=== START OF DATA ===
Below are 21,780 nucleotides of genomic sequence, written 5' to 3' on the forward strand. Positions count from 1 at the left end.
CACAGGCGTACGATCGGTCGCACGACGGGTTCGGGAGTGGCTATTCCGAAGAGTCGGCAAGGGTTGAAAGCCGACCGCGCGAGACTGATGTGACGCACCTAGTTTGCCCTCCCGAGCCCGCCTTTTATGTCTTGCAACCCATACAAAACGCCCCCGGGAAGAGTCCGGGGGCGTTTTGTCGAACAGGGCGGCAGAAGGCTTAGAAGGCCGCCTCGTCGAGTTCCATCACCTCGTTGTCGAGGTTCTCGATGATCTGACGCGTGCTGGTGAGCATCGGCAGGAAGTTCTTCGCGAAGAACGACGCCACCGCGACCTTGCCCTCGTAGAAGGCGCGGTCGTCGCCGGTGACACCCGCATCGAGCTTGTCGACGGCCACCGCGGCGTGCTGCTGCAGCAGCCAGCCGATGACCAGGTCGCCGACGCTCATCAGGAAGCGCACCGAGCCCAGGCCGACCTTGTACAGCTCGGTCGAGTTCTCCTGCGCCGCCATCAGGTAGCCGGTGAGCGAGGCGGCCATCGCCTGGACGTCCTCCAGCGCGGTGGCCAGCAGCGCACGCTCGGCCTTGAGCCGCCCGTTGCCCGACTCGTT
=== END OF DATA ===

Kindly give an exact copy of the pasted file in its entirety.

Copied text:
Below are 21,780 nucleotides of genomic sequence, written 5' to 3' on the forward strand. Positions count from 1 at the left end.
CACAGGCGTACGATCGGTCGCACGACGGGTTCGGGAGTGGCTATTCCGAAGAGTCGGCAAGGGTTGAAAGCCGACCGCGCGAGACTGATGTGACGCACCTAGTTTGCCCTCCCGAGCCCGCCTTTTATGTCTTGCAACCCATACAAAACGCCCCCGGGAAGAGTCCGGGGGCGTTTTGTCGAACAGGGCGGCAGAAGGCTTAGAAGGCCGCCTCGTCGAGTTCCATCACCTCGTTGTCGAGGTTCTCGATGATCTGACGCGTGCTGGTGAGCATCGGCAGGAAGTTCTTCGCGAAGAACGACGCCACCGCGACCTTGCCCTCGTAGAAGGCGCGGTCGTCGCCGGTGACACCCGCATCGAGCTTGTCGACGGCCACCGCGGCGTGCTGCTGCAGCAGCCAGCCGATGACCAGGTCGCCGACGCTCATCAGGAAGCGCACCGAGCCCAGGCCGACCTTGTACAGCTCGGTCGAGTTCTCCTGCGCCGCCATCAGGTAGCCGGTGAGCGAGGCGGCCATCGCCTGGACGTCCTCCAGCGCGGTGGCCAGCAGCGCACGCTCGGCCTTGAGCCGCCCGTTGCCCGACTCGTT